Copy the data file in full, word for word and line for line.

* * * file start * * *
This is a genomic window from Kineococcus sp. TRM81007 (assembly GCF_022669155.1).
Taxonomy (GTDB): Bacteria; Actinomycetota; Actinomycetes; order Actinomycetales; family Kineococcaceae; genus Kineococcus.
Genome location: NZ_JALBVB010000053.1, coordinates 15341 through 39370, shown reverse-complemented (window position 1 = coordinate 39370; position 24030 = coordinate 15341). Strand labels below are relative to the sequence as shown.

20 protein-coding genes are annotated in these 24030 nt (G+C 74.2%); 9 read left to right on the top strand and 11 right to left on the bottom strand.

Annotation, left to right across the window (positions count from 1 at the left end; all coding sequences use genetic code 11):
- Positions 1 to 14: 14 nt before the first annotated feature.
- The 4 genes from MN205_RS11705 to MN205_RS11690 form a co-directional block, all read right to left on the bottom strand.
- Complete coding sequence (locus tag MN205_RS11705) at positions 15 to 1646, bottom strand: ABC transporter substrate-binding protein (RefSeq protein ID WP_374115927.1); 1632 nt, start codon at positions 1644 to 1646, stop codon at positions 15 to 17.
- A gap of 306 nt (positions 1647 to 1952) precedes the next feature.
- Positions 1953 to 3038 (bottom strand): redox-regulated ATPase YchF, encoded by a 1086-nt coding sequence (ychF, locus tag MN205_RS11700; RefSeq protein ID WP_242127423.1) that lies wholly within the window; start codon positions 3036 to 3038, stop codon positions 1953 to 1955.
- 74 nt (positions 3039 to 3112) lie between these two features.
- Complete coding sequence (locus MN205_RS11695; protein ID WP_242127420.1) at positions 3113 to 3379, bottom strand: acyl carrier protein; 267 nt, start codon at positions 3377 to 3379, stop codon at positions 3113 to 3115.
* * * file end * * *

This is a genomic window from Kineococcus sp. TRM81007 (assembly GCF_022669155.1).
Taxonomy (GTDB): Bacteria; Actinomycetota; Actinomycetes; order Actinomycetales; family Kineococcaceae; genus Kineococcus.
Genome location: NZ_JALBVB010000053.1, coordinates 15341 through 39370, shown reverse-complemented (window position 1 = coordinate 39370; position 24030 = coordinate 15341). Strand labels below are relative to the sequence as shown.

20 protein-coding genes are annotated in these 24030 nt (G+C 74.2%); 9 read left to right on the top strand and 11 right to left on the bottom strand.

Annotation, left to right across the window (positions count from 1 at the left end; all coding sequences use genetic code 11):
- Positions 1 to 14: 14 nt before the first annotated feature.
- The 4 genes from MN205_RS11705 to MN205_RS11690 form a co-directional block, all read right to left on the bottom strand.
- Complete coding sequence (locus tag MN205_RS11705) at positions 15 to 1646, bottom strand: ABC transporter substrate-binding protein (RefSeq protein ID WP_374115927.1); 1632 nt, start codon at positions 1644 to 1646, stop codon at positions 15 to 17.
- A gap of 306 nt (positions 1647 to 1952) precedes the next feature.
- Positions 1953 to 3038 (bottom strand): redox-regulated ATPase YchF, encoded by a 1086-nt coding sequence (ychF, locus tag MN205_RS11700; RefSeq protein ID WP_242127423.1) that lies wholly within the window; start codon positions 3036 to 3038, stop codon positions 1953 to 1955.
- 74 nt (positions 3039 to 3112) lie between these two features.
- Complete coding sequence (locus MN205_RS11695; protein ID WP_242127420.1) at positions 3113 to 3379, bottom strand: acyl carrier protein; 267 nt, start codon at positions 3377 to 3379, stop codon at positions 3113 to 3115.